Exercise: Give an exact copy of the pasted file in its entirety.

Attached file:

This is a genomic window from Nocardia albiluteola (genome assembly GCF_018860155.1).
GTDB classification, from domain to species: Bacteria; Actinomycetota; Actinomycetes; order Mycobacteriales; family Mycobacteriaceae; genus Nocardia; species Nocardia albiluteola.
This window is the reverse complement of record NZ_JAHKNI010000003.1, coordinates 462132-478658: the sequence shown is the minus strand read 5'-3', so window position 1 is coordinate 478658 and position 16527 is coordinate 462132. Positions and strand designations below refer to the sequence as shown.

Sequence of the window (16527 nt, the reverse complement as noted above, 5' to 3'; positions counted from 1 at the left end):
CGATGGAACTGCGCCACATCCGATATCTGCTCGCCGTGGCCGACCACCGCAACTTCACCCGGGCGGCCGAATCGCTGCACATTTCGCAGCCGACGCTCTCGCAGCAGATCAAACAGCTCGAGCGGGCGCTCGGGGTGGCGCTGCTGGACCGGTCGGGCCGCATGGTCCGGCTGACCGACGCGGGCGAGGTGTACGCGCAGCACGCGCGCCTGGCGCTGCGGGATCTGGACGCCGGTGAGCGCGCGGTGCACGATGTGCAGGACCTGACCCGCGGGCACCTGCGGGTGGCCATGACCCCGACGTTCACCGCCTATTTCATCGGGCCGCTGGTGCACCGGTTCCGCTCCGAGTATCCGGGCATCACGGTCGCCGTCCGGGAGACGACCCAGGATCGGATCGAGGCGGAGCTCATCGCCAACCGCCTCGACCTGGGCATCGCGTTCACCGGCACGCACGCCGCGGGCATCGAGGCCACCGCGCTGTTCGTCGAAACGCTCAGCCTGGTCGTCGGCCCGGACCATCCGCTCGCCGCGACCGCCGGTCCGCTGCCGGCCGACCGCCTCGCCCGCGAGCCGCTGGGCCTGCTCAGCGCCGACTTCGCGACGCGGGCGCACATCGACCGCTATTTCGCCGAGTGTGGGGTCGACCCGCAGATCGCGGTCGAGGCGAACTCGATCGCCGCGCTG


This is a genomic window from Nocardia albiluteola (genome assembly GCF_018860155.1).
GTDB classification, from domain to species: Bacteria; Actinomycetota; Actinomycetes; order Mycobacteriales; family Mycobacteriaceae; genus Nocardia; species Nocardia albiluteola.
This window is the reverse complement of record NZ_JAHKNI010000003.1, coordinates 462132-478658: the sequence shown is the minus strand read 5'-3', so window position 1 is coordinate 478658 and position 16527 is coordinate 462132. Positions and strand designations below refer to the sequence as shown.

Sequence of the window (16527 nt, the reverse complement as noted above, 5' to 3'; positions counted from 1 at the left end):
CGATGGAACTGCGCCACATCCGATATCTGCTCGCCGTGGCCGACCACCGCAACTTCACCCGGGCGGCCGAATCGCTGCACATTTCGCAGCCGACGCTCTCGCAGCAGATCAAACAGCTCGAGCGGGCGCTCGGGGTGGCGCTGCTGGACCGGTCGGGCCGCATGGTCCGGCTGACCGACGCGGGCGAGGTGTACGCGCAGCACGCGCGCCTGGCGCTGCGGGATCTGGACGCCGGTGAGCGCGCGGTGCACGATGTGCAGGACCTGACCCGCGGGCACCTGCGGGTGGCCATGACCCCGACGTTCACCGCCTATTTCATCGGGCCGCTGGTGCACCGGTTCCGCTCCGAGTATCCGGGCATCACGGTCGCCGTCCGGGAGACGACCCAGGATCGGATCGAGGCGGAGCTCATCGCCAACCGCCTCGACCTGGGCATCGCGTTCACCGGCACGCACGCCGCGGGCATCGAGGCCACCGCGCTGTTCGTCGAAACGCTCAGCCTGGTCGTCGGCCCGGACCATCCGCTCGCCGCGACCGCCGGTCCGCTGCCGGCCGACCGCCTCGCCCGCGAGCCGCTGGGCCTGCTCAGCGCCGACTTCGCGACGCGGGCGCACATCGACCGCTATTTCGCCGAGTGTGGGGTCGACCCGCAGATCGCGGTCGAGGCGAACTCGATCGCCGCGCTG